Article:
Carpet is a bad idea . With today's power it's just way to fast. It would be ridiculos.

To figure out the future we have to first figure out the past. How did we get here?

The game changed from wood to graphite and the strings changed from guy to poly. The game became incredibly fast and viewership was going down.

In order to slow the game down to increase the amount of tennis fans. They succeeded but they killed serve and volley tennis.

I think probably the only way to go back to the golden age of tennis is to do exactly that ! We simply must go back to wood with gut strings .

In baseball they only allow wood bats because aluminum bats allow for to many home runs . You don't see them changing the playing field and allowing aluminum bats do you?

Recreational players use aluminum bats to make it fun while the pros still use wood bats.

I think we need to take baseballs lead on this. Why fix what ain't broke? Tennis has existed with wooden racquets forever. Why change the integrity of the sport with advanced technology?

Spaghetti strings were outlawed because it changed the integrity of the sport. I submit to you that graphite & poly & oversized racquets has changed the sport far more than spaghetti strings ever did .

This constant technology is a bad thing. It has to stop somewhere. We need to stop playing around with the apped of the courts and the weight of the balls.

Let's go back to basics and use wood. It's worked great for centuries and there was no reason to change the integrity of our sport .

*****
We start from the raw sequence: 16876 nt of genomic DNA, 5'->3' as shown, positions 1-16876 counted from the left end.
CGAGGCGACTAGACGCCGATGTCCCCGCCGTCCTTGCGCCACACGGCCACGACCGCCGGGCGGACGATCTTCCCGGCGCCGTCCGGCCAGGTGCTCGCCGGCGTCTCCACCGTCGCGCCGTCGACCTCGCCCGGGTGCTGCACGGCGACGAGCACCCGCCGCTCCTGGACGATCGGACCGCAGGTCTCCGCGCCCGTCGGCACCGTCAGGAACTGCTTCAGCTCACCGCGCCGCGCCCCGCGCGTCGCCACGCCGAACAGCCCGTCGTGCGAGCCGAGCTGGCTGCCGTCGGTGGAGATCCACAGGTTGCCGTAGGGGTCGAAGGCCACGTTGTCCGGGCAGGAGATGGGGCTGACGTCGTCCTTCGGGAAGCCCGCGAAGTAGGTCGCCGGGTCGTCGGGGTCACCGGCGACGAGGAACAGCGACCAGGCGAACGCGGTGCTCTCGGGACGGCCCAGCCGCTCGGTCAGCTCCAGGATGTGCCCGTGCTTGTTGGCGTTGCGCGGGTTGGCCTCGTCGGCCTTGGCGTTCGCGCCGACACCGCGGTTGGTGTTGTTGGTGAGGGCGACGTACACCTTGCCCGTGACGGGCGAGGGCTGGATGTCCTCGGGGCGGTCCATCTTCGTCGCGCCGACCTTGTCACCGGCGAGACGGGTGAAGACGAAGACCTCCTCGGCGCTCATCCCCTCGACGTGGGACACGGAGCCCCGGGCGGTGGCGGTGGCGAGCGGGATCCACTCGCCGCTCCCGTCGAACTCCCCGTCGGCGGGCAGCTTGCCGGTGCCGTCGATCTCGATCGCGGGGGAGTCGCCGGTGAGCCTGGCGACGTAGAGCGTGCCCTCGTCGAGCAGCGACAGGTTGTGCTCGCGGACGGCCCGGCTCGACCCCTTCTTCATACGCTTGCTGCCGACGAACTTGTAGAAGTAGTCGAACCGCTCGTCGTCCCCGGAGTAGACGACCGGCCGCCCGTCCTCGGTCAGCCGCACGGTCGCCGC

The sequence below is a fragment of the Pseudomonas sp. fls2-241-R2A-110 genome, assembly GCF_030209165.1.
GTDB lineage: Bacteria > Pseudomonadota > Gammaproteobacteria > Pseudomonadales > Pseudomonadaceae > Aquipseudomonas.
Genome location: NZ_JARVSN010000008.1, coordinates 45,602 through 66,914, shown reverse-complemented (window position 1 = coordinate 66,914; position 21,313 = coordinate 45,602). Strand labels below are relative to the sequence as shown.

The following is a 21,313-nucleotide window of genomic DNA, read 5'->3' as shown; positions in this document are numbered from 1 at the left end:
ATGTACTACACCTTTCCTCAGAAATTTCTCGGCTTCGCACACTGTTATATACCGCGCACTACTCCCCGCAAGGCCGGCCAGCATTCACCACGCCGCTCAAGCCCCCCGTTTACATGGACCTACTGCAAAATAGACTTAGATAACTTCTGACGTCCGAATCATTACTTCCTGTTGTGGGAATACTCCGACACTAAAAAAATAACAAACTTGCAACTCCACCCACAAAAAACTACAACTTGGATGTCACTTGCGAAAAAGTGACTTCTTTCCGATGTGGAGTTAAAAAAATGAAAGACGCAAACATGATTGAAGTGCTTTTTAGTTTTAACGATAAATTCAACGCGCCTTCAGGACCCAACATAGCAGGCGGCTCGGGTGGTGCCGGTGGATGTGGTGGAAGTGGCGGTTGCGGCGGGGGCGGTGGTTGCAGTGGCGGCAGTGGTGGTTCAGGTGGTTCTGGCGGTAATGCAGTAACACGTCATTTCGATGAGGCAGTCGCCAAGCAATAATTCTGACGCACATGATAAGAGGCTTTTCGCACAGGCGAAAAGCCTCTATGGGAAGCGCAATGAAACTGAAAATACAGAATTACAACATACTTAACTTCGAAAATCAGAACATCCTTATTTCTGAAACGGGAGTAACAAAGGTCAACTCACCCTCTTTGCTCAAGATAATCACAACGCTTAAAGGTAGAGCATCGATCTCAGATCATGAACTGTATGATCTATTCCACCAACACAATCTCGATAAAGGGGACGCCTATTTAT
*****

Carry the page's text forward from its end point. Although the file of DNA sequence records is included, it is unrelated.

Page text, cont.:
TMF
03-02-2012, 09:22 AM
Nadal start winning when the court continue to slow down and the bounce increase. Added in having a heavier ball suits for grinding and defense. Players with huge serve, shot makers are at a disavantage.

VOLLEY KING
03-02-2012, 09:46 AM
Nadal start winning when the court continue to slow down and the bounce increase. Added in having a heavier ball suits for grinding and defense. Players with huge serve, shot makers are at a disavantage.

I don't think Djokovic heard you. :-)

Clarky21
03-02-2012, 10:03 AM
I don't think Djokovic heard you. :-)

No kidding. Humpty Dumpty benefits immensely from slower surfaces. Trying to act as if they only favor Nadal is pure bs.

jackson vile
03-02-2012, 10:36 AM
It is another surface, the more surfaces the more the variety. They can deal with the serve fest situation with the ball. But clearly we need to have some tournaments that cater to the S&V players, and pay off the big servers as well.